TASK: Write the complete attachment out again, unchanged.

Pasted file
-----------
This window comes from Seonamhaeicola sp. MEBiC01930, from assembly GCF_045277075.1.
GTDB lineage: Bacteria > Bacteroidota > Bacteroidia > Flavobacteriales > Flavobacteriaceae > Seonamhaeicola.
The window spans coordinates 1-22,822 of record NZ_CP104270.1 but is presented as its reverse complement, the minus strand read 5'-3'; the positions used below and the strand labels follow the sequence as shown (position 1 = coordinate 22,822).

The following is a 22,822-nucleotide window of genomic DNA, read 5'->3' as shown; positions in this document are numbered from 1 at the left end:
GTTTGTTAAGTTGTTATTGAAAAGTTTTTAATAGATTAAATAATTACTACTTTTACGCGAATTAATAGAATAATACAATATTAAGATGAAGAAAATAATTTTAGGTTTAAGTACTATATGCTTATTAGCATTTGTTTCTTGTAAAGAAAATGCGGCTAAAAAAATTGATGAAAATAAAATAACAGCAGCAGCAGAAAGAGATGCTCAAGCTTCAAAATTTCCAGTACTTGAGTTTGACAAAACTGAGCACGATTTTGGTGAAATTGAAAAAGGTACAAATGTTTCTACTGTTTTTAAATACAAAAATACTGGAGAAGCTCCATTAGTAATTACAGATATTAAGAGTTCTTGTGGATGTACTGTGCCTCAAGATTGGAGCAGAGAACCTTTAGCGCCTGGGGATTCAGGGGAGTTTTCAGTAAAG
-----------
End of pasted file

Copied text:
This window comes from Seonamhaeicola sp. MEBiC01930, from assembly GCF_045277075.1.
GTDB lineage: Bacteria > Bacteroidota > Bacteroidia > Flavobacteriales > Flavobacteriaceae > Seonamhaeicola.
The window spans coordinates 1-22,822 of record NZ_CP104270.1 but is presented as its reverse complement, the minus strand read 5'-3'; the positions used below and the strand labels follow the sequence as shown (position 1 = coordinate 22,822).

The following is a 22,822-nucleotide window of genomic DNA, read 5'->3' as shown; positions in this document are numbered from 1 at the left end:
GTTTGTTAAGTTGTTATTGAAAAGTTTTTAATAGATTAAATAATTACTACTTTTACGCGAATTAATAGAATAATACAATATTAAGATGAAGAAAATAATTTTAGGTTTAAGTACTATATGCTTATTAGCATTTGTTTCTTGTAAAGAAAATGCGGCTAAAAAAATTGATGAAAATAAAATAACAGCAGCAGCAGAAAGAGATGCTCAAGCTTCAAAATTTCCAGTACTTGAGTTTGACAAAACTGAGCACGATTTTGGTGAAATTGAAAAAGGTACAAATGTTTCTACTGTTTTTAAATACAAAAATACTGGAGAAGCTCCATTAGTAATTACAGATATTAAGAGTTCTTGTGGATGTACTGTGCCTCAAGATTGGAGCAGAGAACCTTTAGCGCCTGGGGATTCAGGGGAGTTTTCAGTAAAG